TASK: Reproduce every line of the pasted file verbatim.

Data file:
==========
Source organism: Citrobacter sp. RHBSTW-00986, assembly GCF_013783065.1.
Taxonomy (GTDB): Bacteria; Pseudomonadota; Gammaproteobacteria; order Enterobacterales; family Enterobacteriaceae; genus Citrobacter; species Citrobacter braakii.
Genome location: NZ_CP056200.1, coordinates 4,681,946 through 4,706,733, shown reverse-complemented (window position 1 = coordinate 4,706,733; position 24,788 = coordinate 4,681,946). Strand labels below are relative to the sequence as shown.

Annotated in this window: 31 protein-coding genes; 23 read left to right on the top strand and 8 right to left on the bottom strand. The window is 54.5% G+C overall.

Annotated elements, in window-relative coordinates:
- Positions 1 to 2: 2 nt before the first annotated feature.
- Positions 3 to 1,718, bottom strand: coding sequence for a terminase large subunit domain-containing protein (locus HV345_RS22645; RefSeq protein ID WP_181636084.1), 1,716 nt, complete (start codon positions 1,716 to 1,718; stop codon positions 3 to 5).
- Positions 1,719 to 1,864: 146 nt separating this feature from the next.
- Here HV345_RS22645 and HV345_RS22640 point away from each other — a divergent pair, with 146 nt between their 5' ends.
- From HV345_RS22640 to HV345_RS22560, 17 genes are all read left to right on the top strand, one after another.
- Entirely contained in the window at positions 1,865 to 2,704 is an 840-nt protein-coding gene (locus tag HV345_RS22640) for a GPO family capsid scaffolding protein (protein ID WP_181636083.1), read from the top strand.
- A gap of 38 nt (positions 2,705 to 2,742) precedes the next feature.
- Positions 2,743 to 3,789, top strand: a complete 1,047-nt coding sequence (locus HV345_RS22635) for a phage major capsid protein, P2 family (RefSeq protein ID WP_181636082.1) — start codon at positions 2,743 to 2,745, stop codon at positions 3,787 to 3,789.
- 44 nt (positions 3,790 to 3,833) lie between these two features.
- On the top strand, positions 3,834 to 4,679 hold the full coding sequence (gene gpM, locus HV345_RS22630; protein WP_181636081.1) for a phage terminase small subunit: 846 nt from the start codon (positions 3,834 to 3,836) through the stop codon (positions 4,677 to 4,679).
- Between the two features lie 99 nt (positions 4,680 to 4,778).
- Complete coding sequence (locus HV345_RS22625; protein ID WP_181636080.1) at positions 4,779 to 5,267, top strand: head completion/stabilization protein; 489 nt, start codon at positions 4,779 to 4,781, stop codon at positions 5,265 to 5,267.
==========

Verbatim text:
Source organism: Citrobacter sp. RHBSTW-00986, assembly GCF_013783065.1.
Taxonomy (GTDB): Bacteria; Pseudomonadota; Gammaproteobacteria; order Enterobacterales; family Enterobacteriaceae; genus Citrobacter; species Citrobacter braakii.
Genome location: NZ_CP056200.1, coordinates 4,681,946 through 4,706,733, shown reverse-complemented (window position 1 = coordinate 4,706,733; position 24,788 = coordinate 4,681,946). Strand labels below are relative to the sequence as shown.

Annotated in this window: 31 protein-coding genes; 23 read left to right on the top strand and 8 right to left on the bottom strand. The window is 54.5% G+C overall.

Annotated elements, in window-relative coordinates:
- Positions 1 to 2: 2 nt before the first annotated feature.
- Positions 3 to 1,718, bottom strand: coding sequence for a terminase large subunit domain-containing protein (locus HV345_RS22645; RefSeq protein ID WP_181636084.1), 1,716 nt, complete (start codon positions 1,716 to 1,718; stop codon positions 3 to 5).
- Positions 1,719 to 1,864: 146 nt separating this feature from the next.
- Here HV345_RS22645 and HV345_RS22640 point away from each other — a divergent pair, with 146 nt between their 5' ends.
- From HV345_RS22640 to HV345_RS22560, 17 genes are all read left to right on the top strand, one after another.
- Entirely contained in the window at positions 1,865 to 2,704 is an 840-nt protein-coding gene (locus tag HV345_RS22640) for a GPO family capsid scaffolding protein (protein ID WP_181636083.1), read from the top strand.
- A gap of 38 nt (positions 2,705 to 2,742) precedes the next feature.
- Positions 2,743 to 3,789, top strand: a complete 1,047-nt coding sequence (locus HV345_RS22635) for a phage major capsid protein, P2 family (RefSeq protein ID WP_181636082.1) — start codon at positions 2,743 to 2,745, stop codon at positions 3,787 to 3,789.
- 44 nt (positions 3,790 to 3,833) lie between these two features.
- On the top strand, positions 3,834 to 4,679 hold the full coding sequence (gene gpM, locus HV345_RS22630; protein WP_181636081.1) for a phage terminase small subunit: 846 nt from the start codon (positions 3,834 to 3,836) through the stop codon (positions 4,677 to 4,679).
- Between the two features lie 99 nt (positions 4,680 to 4,778).
- Complete coding sequence (locus HV345_RS22625; protein ID WP_181636080.1) at positions 4,779 to 5,267, top strand: head completion/stabilization protein; 489 nt, start codon at positions 4,779 to 4,781, stop codon at positions 5,265 to 5,267.